Much has been said on this debate, and sometimes it feels like it’s hard to add anything new. But since having a monosyllabic first name seem sufficient qualification to weigh in, I will. First, this part of Ken’s post resonates with me:
I think most reasonable people would agree that Sachs kind of oversold his big push idea in The End of Poverty. Or may be this was just a result of his attempt to shock the donor world into reaching the 0.7 percent mark in contributions. In any event it is unfortunate that the debate on the relative efficacy of aid left the pages of journal articles in its current form. It would have been more helpful if the debate spilled into the public in a policy-relevant form, with questions like: under what conditions does aid make a difference? What can we do to increase the efficacy of aid? What kinds of aid should we continue and what kinds should we abolish all together? (emphasis added)
Lee Crawfurd wrote something along these lines too: “Does Policy Work?” Lee wrote that on Jan 10, 2013, and I jokingly said it was the best aid blog post of the year (so far). Now that 2013 has wrapped up, I’ll extend that evaluation to ‘best aid blog post of 2013′. It’s worth sharing again:
The question “does policy work” is jarring, because we immediately realise that it makes little sense. Governments have about 20-30 different Ministries, which immediately implies at least 20-30 different areas of policy. Does which one work? We have health and education policy, infrastructure policy (roads, water, energy), trade policy, monetary policy, public financial management, employment policy, disaster response, financial sector policy, climate and environment policy, to name just a few. It makes very little sense to ask if they all collectively “work” or are “effective”. Foreign aid is similar. Aid supports all of these different areas of policy….
A common concern is about the impact of aid on growth… Some aid is specifically targeted at growth – such as financing infrastructure or private sector development. But much of it is not. One of the few papers which looks at the macroeconomic impact of aid and actually bothers to disaggregate even a little the different types of aid, finds that the aid that could be considered to have growth as a target, does increase growth. It’s the aid that was never intended to impact growth at all, such as humanitarian assistance, which doesn’t have any impact on growth.
I like to think that most smart folks working on these issues — and that includes both Sachs and Easterly — would agree with the following summaries of our collective state of knowledge:
- A lot of aid projects don’t work, and some of them do harm.
- Some aid, especially certain types of health projects, works extremely well.
The disagreement is on the balance of good and bad, so I wish — as Ken wrote — the debate spilled into the public sphere along those lines (which is good? which is bad? how can we get a better mix?) rather than the blanket statements both sides are driven to by the very publicness of the debate. It reminds me a bit of debates in theology: if you put a fundamentalist and Einstein in the same room, they’ll both be talking about “God” but meaning very different things with the same words. (This is not a direct analogy, so don’t ask who is who…)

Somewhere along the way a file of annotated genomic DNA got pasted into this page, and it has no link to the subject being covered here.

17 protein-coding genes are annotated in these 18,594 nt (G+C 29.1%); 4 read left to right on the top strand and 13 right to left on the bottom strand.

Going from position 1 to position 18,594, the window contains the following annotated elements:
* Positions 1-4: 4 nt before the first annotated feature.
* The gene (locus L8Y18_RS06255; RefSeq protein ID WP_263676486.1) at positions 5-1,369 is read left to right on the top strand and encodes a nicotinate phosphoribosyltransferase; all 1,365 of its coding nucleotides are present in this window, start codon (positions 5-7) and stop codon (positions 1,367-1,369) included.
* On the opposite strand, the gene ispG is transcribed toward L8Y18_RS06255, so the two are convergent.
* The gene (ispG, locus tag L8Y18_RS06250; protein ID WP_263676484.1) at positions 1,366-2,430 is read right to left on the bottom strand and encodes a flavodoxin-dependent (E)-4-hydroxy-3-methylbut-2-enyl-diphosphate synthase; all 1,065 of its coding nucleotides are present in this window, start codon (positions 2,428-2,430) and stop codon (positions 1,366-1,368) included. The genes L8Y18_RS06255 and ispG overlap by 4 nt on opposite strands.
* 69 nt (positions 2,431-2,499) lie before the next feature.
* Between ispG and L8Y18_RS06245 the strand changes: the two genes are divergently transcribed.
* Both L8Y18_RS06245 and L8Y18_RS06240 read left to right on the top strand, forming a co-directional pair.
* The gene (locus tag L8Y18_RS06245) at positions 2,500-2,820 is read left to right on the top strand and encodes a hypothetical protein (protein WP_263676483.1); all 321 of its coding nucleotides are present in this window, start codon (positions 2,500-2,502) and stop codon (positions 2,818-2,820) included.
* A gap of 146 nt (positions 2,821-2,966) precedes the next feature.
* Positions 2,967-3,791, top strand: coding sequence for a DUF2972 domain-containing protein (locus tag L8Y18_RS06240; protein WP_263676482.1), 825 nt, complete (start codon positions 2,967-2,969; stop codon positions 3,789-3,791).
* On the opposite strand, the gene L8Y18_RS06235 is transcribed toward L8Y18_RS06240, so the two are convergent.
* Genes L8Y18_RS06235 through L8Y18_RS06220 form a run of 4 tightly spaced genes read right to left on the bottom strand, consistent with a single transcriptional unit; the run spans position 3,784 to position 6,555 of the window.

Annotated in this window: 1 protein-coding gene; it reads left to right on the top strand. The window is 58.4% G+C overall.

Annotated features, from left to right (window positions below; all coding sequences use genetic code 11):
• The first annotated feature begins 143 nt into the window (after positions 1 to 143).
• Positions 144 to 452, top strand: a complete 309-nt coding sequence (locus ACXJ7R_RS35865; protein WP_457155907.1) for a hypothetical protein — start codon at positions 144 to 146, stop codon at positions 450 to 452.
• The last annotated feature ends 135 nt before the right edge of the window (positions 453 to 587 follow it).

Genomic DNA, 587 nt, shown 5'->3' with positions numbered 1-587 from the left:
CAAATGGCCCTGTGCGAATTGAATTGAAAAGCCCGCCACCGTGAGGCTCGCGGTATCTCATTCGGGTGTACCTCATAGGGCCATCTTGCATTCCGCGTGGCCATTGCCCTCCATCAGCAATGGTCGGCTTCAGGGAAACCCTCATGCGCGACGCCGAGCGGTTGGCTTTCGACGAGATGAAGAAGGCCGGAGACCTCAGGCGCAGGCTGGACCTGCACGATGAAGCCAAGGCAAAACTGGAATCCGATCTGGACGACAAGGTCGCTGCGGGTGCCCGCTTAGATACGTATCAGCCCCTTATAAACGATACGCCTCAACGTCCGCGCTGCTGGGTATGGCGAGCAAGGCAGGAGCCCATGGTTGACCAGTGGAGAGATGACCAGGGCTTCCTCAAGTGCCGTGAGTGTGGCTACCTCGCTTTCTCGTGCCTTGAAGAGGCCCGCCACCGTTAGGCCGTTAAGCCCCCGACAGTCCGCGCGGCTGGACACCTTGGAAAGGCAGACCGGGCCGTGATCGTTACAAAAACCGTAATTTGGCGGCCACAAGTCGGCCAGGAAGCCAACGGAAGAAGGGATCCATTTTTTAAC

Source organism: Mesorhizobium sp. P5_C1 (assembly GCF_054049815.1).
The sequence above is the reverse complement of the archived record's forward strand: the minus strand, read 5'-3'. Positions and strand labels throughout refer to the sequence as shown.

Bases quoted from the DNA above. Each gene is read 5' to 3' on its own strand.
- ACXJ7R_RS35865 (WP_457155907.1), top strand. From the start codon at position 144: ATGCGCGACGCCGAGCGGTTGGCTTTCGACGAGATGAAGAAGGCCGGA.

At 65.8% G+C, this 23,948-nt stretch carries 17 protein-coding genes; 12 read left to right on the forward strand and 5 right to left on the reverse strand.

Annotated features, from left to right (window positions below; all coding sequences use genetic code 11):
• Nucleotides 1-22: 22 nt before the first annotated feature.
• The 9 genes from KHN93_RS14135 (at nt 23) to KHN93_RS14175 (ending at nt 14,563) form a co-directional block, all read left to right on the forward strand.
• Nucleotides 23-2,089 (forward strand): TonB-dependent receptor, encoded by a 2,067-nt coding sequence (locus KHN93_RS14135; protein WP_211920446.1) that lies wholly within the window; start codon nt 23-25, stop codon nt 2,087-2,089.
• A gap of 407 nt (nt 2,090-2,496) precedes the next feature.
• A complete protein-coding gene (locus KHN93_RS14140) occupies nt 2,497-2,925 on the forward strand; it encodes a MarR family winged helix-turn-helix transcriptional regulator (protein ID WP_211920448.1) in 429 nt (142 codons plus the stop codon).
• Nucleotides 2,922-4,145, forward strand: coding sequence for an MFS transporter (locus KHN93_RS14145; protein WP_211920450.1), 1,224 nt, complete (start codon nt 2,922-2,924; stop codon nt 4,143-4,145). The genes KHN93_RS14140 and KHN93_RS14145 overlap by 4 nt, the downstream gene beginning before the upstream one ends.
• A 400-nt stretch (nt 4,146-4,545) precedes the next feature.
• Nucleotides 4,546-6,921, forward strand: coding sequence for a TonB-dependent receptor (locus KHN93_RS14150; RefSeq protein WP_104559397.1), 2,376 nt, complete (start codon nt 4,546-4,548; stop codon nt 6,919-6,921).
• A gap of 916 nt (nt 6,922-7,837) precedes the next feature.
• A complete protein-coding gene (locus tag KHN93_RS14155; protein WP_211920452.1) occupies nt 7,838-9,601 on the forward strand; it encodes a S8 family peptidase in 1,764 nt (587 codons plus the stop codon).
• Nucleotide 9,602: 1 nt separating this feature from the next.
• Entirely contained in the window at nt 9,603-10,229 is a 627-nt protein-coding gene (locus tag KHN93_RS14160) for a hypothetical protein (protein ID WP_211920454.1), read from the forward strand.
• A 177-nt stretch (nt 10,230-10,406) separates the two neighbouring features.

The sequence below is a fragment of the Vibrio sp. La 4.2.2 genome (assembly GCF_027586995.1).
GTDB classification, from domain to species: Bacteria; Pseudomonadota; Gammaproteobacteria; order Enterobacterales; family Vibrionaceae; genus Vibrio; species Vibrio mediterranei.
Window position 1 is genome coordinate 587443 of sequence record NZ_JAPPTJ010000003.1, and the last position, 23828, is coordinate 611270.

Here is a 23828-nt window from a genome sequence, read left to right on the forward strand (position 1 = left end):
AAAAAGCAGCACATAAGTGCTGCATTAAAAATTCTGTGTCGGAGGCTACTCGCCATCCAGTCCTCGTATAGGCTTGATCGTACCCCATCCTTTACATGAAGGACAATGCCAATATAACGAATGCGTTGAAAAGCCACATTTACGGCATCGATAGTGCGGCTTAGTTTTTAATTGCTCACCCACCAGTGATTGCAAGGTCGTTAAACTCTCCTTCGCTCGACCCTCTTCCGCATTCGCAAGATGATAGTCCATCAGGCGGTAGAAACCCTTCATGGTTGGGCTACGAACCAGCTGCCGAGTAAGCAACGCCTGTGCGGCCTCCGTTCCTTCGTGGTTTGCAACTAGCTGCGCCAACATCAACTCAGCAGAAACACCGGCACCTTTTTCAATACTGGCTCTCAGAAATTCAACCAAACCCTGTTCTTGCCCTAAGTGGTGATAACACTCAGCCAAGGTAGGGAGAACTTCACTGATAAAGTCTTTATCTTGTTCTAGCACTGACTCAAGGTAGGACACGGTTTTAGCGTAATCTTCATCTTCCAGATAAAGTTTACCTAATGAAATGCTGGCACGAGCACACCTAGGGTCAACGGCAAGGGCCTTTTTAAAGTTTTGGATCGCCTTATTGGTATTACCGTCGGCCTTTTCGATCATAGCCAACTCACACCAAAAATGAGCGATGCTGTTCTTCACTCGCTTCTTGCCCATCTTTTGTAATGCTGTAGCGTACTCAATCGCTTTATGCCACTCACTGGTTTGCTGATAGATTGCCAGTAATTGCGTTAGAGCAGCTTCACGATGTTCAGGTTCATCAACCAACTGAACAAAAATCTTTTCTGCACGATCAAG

When Sachs and Easterly talk about whether aid “works”, it would be nice if we could get everyone to first agree on a definition of “aid” and “works”. But much of this seems to be driven by personal animosity between Easterly and Sachs, or more broadly, by personal animosity of a lot of aid experts vs. Sachs. Why’s that? I think part of the answer is that it’s hard to tell when Sachs is trying to be a scientist, and when he’s trying to be an advocate. He benefits from being perceived as the former, but in reality is much more the latter. Nina Munk’s The Idealist — an excellent profile of Sachs I’ve been meaning to review — explores this tension at some length. The more scientifically-minded get riled up by this confusion — rightfully, I think. At the same time, public health folks tend to love Sachs precisely because he’s been a powerful advocate for some types of health aid that demonstrably work — also rightfully, I think. There’s a tension there, and it’s hard to completely dismiss one side as wrong, because the world is complicated and there are many overlapping debates and conversations; academic and lay, public and private, science and advocacy.
So, back to Ken’s questions that would be answered by a more useful aid debate:
- Under what conditions does aid make a difference?
- What can we do to increase the efficacy of aid?
- What kinds of aid should we continue and what kinds should we abolish all together?
Wouldn’t it be amazing if the public debate were focused on these questions? Actually, something like that was done: Boston Review had a forum a while back on “Making Aid Work” with responses by Abhijit Banerjee, Angus Deaton, Howard White, Ruth Levine, and others. I think that series of questions is much more informative than another un-moderated round of Sachs vs Easterly.